Every Saturday, I run with Frontrunners, a gay running club in Boston. I hop out of bed at 7 am, quickly eat breakfast, and meet the group for a scenic six mile run around the Charles. Afterwards, we grab lunch and sit in a local park to chat about life (or whatever gay topic comes to mind).

I didn’t join the club because I was looking for a boyfriend or some action, as one may think. Truthfully, I joined because I felt like my life was missing something.

My first year out of college was difficult. At times, I felt lost and aimless. I struggled with mental health issues and dating anxiety (among other things), and to be blunt, I had NO fucking clue how to live my life without the rigid routine of college. I didn’t know who I should be or who others expected me to be, and I didn’t know how to create a sense of purpose for myself.

Once I began therapy and started settling into post-grad life, I decided I needed to create that sense of purpose. I scoured the web for solo activities and social groups to join, signed up for a couple of design workshops, and began to write creatively again.

I discovered Frontrunners upon a simple Google search for “run clubs in Boston.” While I was uncomfortable with the idea of joining a gay social group by myself, I knew I needed to give it a shot. And so, I joined Frontrunners. I joined to expand my social network and make friends and acquaintances outside of school and work. I joined to meet other gay people in a positive, sober setting. I was tired of only experiencing and nurturing my queer identity in bars and clubs, places where I have to drink heavily just to fit in and feel comfortable. But most importantly, I joined to prove I could show up for myself and step outside of my comfort zone.

I also wanted an excuse to stay in (and sober) on Friday nights. And what better excuse to stay in than having to get up at 7 am for run club?

What I love most about running club is that it’s consistent and mine. Every Saturday, I meet up with other gay people to do something I love: run. It’s something I do for myself—on my own. And what’s great is that it’s a social activity unlike any other I do. In a group of 10-15 runners, I’m one of two guys in his early twenties. Most are between the ages of 30-50, and so I’m able to chat with older people about shared life experiences, and learn things from people who are wiser and more experienced than me.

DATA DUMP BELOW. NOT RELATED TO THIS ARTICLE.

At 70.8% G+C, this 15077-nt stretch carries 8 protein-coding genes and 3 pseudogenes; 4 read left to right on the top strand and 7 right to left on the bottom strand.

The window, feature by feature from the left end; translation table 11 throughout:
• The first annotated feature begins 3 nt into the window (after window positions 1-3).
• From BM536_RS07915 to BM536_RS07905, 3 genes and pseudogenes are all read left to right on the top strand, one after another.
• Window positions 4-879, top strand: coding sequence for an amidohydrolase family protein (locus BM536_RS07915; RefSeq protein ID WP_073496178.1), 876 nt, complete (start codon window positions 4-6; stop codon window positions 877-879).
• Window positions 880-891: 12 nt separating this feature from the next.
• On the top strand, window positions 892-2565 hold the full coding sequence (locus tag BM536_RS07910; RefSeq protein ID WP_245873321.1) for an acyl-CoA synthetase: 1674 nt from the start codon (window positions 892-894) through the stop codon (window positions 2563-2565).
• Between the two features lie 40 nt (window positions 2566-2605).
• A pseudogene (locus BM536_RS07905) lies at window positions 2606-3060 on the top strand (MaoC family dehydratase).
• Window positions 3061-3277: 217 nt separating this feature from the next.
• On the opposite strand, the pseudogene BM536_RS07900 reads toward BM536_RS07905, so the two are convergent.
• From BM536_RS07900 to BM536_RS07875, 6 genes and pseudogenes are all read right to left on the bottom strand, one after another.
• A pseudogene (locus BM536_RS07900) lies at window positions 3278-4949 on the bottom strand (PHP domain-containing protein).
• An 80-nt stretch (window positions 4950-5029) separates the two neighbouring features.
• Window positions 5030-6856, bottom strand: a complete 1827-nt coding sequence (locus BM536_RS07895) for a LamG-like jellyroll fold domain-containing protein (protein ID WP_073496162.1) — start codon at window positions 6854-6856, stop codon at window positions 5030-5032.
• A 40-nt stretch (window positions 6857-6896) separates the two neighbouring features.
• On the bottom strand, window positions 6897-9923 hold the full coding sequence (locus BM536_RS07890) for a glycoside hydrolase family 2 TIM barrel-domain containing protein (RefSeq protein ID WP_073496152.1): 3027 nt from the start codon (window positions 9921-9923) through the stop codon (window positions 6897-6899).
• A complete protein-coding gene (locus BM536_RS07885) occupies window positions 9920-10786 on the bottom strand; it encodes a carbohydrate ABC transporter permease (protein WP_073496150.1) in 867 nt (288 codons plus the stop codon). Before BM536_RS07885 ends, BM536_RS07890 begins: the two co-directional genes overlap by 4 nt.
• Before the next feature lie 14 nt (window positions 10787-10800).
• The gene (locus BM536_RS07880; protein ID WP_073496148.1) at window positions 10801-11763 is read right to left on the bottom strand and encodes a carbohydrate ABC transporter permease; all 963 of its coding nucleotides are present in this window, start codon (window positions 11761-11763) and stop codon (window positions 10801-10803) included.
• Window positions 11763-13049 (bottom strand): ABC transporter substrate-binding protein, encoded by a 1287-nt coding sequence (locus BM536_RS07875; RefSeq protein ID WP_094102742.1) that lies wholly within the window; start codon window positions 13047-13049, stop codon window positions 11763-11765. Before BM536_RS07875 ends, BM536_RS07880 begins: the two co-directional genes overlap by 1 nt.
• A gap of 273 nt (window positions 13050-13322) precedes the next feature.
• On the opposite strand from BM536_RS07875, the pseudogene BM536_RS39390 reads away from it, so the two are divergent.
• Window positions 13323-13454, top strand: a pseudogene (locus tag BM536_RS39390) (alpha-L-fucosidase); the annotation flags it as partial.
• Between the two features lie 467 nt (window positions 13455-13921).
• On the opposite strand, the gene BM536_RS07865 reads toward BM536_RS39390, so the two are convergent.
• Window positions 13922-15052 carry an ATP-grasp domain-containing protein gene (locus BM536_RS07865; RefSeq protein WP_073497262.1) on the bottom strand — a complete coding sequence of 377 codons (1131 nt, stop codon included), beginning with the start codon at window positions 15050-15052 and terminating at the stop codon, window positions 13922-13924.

Run club (along with therapy) has taught me how psychologically rewarding it can be to show up for yourself and try new things. It’s taught me to recognize the things I don’t like about my life or current circumstances, and take active steps toward making things better. Because the reality is, things don’t get better unless you do something about them. You should take steps, baby ones or big ones, toward what you want to accomplish or achieve. Whether it’s a running club, therapy, an art class, or a creative project, you should invest your energies into the things that will bring you joy. And once you start investing that energy, trying new things and putting yourself out there only becomes more natural.

I know showing up for yourself isn’t always easy. It’s hard to motivate yourself to act, especially when you’re already exhausted and overwhelmed by everything else going on in your life. It’s tempting to quit or go back to your old habits if the positive change doesn’t occur as quickly as you want it to. It’s disheartening when those positive changes aren’t always as positive or great as you thought they’d be.

But showing up for yourself is better than not showing up at all. Taking a risk and investing energy into something new is so much better than sitting around and hoping things will change for the better. And waking up at 7 am for run club is INFINITELY better than rolling out of bed at 12 pm to throw up last night’s pizza and tequila shooters.